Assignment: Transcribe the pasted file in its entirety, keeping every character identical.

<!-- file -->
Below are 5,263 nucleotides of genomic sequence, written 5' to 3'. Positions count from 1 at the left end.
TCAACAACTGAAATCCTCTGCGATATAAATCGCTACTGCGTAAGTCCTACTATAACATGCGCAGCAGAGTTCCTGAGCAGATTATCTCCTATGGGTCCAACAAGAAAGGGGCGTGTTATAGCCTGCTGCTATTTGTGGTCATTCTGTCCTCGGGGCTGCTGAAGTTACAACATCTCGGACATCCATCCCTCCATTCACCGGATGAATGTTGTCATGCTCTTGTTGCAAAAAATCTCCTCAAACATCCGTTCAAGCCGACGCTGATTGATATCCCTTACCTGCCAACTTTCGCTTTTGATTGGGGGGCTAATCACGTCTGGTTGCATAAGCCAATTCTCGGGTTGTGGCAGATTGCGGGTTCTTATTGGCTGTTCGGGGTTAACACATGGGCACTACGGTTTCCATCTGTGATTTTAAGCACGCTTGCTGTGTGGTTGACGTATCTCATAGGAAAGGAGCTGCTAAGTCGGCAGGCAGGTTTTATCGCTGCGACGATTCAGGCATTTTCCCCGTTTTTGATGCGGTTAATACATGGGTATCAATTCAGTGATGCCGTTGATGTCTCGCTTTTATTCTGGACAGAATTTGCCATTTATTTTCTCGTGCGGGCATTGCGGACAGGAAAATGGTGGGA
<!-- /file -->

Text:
Below are 5,263 nucleotides of genomic sequence, written 5' to 3'. Positions count from 1 at the left end.
TCAACAACTGAAATCCTCTGCGATATAAATCGCTACTGCGTAAGTCCTACTATAACATGCGCAGCAGAGTTCCTGAGCAGATTATCTCCTATGGGTCCAACAAGAAAGGGGCGTGTTATAGCCTGCTGCTATTTGTGGTCATTCTGTCCTCGGGGCTGCTGAAGTTACAACATCTCGGACATCCATCCCTCCATTCACCGGATGAATGTTGTCATGCTCTTGTTGCAAAAAATCTCCTCAAACATCCGTTCAAGCCGACGCTGATTGATATCCCTTACCTGCCAACTTTCGCTTTTGATTGGGGGGCTAATCACGTCTGGTTGCATAAGCCAATTCTCGGGTTGTGGCAGATTGCGGGTTCTTATTGGCTGTTCGGGGTTAACACATGGGCACTACGGTTTCCATCTGTGATTTTAAGCACGCTTGCTGTGTGGTTGACGTATCTCATAGGAAAGGAGCTGCTAAGTCGGCAGGCAGGTTTTATCGCTGCGACGATTCAGGCATTTTCCCCGTTTTTGATGCGGTTAATACATGGGTATCAATTCAGTGATGCCGTTGATGTCTCGCTTTTATTCTGGACAGAATTTGCCATTTATTTTCTCGTGCGGGCATTGCGGACAGGAAAATGGTGGGA